September 2014




Options for presbyopia correction

by Ellen Stodola EyeWorld Staff Writer

Eye after a KAMRA

Dr. Smiths left eye 1 day postop after a KAMRA pocket procedure

An intraoperative photo An intraoperative photo of one of Dr. Smiths first Flexivue Microlens pocket cases Source (all): Dean Smith, MD

There are laser procedures and lens options for presbyopia correction, and a number of new technologies are being explored

For patients seeking presbyopia correction, technologies include inlays, IOLs, monovision, refractive lens exchange, and a number of other options. Dean Smith, MD, Mississauga, Canada; Sheraz Daya, MD, Centre for Sight, London; and M. Bowes Hamill, MD, Baylor College of Medicine, Houston, commented on the options available and the treatments plans that they use for different types of patients.

The options

In terms of presbyopia-correcting options, Dr. Smith said there are either laser-based procedures or lens-based procedures. It depends on a couple of factors, including the patient age, the prescription, and what the test results show, he said. Laser-based procedures include laser vision correction with monovision. There are also corneal inlays. Dr. Smith said he considers those laser-based procedures because patients go through a similar process as LASIK patients. Then there are implant options. These are simple monovision or multifocal lenses. With multifocals, surgeons can use multifocals in both eyes or a modified monovision where the surgeon uses a multifocal in just one eye.

Dr. Hamill said choosing an option depends almost entirely on an individual patients particular needs, the refractive error, what the eye exam shows, and what the patients goals are. Its so individual that you cant apply one approach across the board, he said. Additionally, there are a number of options that are not yet available in the U.S. that are available overseas. The choices available to U.S. patients at this point are spectacles, multifocal or monovision contact lenses, or implants to achieve both distance and near vision, he said.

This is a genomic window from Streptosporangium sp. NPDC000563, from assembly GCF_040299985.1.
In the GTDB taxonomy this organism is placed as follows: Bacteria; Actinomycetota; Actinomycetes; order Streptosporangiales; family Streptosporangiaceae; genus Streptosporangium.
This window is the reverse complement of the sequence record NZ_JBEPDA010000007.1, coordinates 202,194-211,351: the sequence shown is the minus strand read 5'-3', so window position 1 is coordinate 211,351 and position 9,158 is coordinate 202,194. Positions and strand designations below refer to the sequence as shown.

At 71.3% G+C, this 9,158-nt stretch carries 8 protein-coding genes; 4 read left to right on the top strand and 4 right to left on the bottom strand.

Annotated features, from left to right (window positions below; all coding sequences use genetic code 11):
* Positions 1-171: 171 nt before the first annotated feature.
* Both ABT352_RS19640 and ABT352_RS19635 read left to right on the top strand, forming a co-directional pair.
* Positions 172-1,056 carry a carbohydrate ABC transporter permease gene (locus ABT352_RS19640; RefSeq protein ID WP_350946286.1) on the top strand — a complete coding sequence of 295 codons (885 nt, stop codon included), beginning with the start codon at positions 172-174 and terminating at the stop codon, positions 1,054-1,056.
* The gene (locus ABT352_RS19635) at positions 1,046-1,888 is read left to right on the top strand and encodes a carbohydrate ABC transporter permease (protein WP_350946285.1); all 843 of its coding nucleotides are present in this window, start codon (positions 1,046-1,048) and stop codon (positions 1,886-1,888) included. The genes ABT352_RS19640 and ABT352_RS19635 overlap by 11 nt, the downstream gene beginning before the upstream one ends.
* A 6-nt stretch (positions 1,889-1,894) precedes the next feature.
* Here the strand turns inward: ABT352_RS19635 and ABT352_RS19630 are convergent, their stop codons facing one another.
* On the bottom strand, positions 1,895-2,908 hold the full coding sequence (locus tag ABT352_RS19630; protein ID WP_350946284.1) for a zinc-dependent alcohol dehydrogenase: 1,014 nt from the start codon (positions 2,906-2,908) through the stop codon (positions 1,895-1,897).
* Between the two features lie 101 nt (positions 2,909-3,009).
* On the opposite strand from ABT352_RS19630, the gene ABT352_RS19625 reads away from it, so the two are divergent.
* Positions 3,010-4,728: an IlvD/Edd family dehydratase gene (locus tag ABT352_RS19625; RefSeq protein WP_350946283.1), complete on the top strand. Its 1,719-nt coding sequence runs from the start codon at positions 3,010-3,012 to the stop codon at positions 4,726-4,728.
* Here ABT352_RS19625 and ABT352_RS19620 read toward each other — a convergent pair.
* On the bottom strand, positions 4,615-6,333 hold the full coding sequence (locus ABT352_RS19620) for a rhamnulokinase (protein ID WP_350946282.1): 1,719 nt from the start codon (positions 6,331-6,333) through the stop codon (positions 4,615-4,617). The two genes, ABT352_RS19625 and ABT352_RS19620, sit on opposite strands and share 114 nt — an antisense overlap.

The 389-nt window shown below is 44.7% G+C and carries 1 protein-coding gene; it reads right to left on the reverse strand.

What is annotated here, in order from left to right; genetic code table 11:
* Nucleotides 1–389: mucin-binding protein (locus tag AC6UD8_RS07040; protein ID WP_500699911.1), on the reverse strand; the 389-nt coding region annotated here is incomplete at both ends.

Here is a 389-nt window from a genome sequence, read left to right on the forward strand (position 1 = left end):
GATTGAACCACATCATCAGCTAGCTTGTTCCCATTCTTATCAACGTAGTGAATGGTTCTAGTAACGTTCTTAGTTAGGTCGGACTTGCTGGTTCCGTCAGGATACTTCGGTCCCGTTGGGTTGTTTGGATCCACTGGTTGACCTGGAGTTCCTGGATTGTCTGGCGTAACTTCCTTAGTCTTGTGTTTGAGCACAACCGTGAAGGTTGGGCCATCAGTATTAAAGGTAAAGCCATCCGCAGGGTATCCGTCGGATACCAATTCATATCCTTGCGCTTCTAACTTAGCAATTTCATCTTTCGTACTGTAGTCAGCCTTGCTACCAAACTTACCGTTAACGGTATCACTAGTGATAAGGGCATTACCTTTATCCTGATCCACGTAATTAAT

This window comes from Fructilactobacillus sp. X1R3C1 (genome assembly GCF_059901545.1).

Dr. Daya said the option he chooses depends on the patients age group and axial length. For hyperopic and myopic patients around the age of 50 and older, he would most likely do a refractive lens exchange using a trifocal diffractive lens.

For patients below that age group, he is using the presbyopic LASIK procedure SUPRACOR on the Bausch + Lomb (Bridgewater, N.J.) platform. SUPRACOR has been available to hyperopes for 3 years and myopes for only a few months in the U.S., Dr. Daya said, and he usually does this in one eye, if not both. Its a bit like monovision, but its got a greater depth of focus, so the vision initially is not brilliant at distance, but theyve got great near vision, he said. The procedure and treatment plan is similar for hyperopic patients. The distance vision improves with time, but Dr. Daya said this is one possible concern because it can take weeks, months, or in 10% of cases up to a year to improve.

For patients seeking presbyopia correction who have a cataract, there are different options. You have to divide those people into 2 groups: those who medically justify cataract surgery and those who want to have a clear lens extraction, Dr. Hamill said. There are indications and contraindications for each. Basically, he said, there is a choice between a single vision lens in monovision or a multifocal/accommodating implant lens.

Dr. Hamills preferred approach is monovision. It seems to give the best overall functional distance and intermediate vision with the least amount of complications, he said.

Dr. Daya said that for cataract patients who are seeking presbyopia correction, he would immediately choose a trifocal lens. Additionally, he has access to the trifocal toric, which may be an option for some of these patients.